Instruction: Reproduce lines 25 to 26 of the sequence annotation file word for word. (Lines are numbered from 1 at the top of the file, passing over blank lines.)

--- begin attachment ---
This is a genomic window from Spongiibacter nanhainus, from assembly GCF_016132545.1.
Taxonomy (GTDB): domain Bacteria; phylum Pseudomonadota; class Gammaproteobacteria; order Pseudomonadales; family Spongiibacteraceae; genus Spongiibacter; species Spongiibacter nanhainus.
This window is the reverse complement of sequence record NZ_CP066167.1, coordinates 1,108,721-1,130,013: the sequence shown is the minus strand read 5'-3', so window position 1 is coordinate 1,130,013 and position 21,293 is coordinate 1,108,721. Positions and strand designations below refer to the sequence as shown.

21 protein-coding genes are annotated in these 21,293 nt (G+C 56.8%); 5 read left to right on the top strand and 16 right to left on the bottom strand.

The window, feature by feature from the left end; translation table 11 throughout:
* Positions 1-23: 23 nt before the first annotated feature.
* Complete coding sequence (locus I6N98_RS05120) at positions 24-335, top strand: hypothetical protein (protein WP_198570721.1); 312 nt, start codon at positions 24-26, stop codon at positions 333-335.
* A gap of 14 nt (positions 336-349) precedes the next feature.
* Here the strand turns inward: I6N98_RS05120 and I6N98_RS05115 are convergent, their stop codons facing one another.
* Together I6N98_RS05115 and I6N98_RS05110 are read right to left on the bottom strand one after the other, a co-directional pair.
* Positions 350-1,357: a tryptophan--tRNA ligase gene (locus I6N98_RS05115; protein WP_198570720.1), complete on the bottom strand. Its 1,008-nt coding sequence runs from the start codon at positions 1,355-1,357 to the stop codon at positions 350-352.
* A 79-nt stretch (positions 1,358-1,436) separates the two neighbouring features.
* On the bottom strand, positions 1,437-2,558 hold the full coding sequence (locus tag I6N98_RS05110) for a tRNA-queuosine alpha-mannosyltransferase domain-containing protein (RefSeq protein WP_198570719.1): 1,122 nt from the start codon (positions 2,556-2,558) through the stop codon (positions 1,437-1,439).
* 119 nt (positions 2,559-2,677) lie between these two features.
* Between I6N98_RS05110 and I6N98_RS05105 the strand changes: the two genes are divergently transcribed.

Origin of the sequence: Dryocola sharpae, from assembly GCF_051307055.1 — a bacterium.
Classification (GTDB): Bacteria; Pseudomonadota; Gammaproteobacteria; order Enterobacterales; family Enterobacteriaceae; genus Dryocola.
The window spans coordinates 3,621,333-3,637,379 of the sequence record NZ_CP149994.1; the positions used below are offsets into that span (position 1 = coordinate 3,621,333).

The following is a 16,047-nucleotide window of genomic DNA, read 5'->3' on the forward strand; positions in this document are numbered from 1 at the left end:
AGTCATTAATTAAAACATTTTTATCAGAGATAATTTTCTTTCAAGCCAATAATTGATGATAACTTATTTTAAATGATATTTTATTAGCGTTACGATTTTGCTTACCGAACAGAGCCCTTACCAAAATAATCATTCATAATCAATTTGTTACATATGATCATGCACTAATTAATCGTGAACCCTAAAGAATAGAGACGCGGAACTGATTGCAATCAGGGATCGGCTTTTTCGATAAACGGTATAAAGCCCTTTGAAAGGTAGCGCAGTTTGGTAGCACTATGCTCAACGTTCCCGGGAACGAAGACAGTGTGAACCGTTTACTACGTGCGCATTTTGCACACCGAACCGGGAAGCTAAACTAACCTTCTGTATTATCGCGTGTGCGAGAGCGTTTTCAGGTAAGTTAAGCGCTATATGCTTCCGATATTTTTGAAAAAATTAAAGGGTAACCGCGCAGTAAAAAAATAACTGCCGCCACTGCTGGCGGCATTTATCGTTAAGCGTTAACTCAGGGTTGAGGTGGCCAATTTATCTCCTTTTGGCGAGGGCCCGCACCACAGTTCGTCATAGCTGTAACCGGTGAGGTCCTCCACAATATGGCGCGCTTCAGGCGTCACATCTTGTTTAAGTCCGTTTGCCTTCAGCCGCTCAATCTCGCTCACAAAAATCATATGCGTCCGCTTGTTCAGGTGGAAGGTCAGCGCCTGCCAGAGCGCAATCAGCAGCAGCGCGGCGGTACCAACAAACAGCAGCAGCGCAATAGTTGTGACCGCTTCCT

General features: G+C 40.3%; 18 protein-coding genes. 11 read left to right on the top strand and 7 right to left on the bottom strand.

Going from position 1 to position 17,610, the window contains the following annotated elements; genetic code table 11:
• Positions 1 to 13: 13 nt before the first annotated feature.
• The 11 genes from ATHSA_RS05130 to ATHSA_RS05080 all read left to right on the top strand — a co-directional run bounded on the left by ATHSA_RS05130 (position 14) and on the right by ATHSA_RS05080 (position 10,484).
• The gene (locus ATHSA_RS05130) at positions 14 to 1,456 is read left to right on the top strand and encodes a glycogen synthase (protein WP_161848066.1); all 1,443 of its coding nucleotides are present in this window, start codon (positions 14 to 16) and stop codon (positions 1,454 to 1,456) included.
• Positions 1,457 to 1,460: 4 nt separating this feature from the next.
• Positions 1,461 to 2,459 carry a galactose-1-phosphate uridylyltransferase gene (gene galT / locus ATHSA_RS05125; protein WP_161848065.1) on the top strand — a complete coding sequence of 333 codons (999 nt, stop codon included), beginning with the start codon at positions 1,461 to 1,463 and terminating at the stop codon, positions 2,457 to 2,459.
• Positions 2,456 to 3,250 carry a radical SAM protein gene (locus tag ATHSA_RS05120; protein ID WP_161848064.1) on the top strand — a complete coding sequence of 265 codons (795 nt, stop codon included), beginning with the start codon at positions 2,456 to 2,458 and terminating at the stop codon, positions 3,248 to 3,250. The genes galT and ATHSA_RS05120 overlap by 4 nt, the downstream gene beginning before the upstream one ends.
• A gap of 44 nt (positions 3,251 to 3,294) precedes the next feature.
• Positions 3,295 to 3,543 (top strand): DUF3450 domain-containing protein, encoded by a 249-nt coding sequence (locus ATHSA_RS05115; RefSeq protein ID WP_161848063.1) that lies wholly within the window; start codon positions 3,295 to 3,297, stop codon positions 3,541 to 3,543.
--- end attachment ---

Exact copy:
• The gene (locus ATHSA_RS05130) at positions 14 to 1,456 is read left to right on the top strand and encodes a glycogen synthase (protein WP_161848066.1); all 1,443 of its coding nucleotides are present in this window, start codon (positions 14 to 16) and stop codon (positions 1,454 to 1,456) included.
• Positions 1,457 to 1,460: 4 nt separating this feature from the next.